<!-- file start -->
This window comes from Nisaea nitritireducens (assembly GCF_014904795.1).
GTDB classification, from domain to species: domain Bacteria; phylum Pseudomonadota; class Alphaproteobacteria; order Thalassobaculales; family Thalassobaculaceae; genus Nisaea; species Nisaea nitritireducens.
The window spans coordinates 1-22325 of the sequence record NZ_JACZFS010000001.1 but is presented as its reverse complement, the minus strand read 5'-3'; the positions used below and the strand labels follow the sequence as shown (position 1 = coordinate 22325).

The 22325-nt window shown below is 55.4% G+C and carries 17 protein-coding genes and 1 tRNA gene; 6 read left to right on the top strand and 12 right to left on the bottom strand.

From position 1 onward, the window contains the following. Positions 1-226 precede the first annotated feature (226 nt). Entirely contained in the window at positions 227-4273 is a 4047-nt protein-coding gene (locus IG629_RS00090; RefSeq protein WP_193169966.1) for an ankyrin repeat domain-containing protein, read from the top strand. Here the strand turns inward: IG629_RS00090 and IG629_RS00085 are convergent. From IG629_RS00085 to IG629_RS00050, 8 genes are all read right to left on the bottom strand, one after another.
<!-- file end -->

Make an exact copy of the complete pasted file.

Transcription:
This window comes from Nisaea nitritireducens (assembly GCF_014904795.1).
GTDB classification, from domain to species: domain Bacteria; phylum Pseudomonadota; class Alphaproteobacteria; order Thalassobaculales; family Thalassobaculaceae; genus Nisaea; species Nisaea nitritireducens.
The window spans coordinates 1-22325 of the sequence record NZ_JACZFS010000001.1 but is presented as its reverse complement, the minus strand read 5'-3'; the positions used below and the strand labels follow the sequence as shown (position 1 = coordinate 22325).

The 22325-nt window shown below is 55.4% G+C and carries 17 protein-coding genes and 1 tRNA gene; 6 read left to right on the top strand and 12 right to left on the bottom strand.

From position 1 onward, the window contains the following. Positions 1-226 precede the first annotated feature (226 nt). Entirely contained in the window at positions 227-4273 is a 4047-nt protein-coding gene (locus IG629_RS00090; RefSeq protein WP_193169966.1) for an ankyrin repeat domain-containing protein, read from the top strand. Here the strand turns inward: IG629_RS00090 and IG629_RS00085 are convergent. From IG629_RS00085 to IG629_RS00050, 8 genes are all read right to left on the bottom strand, one after another.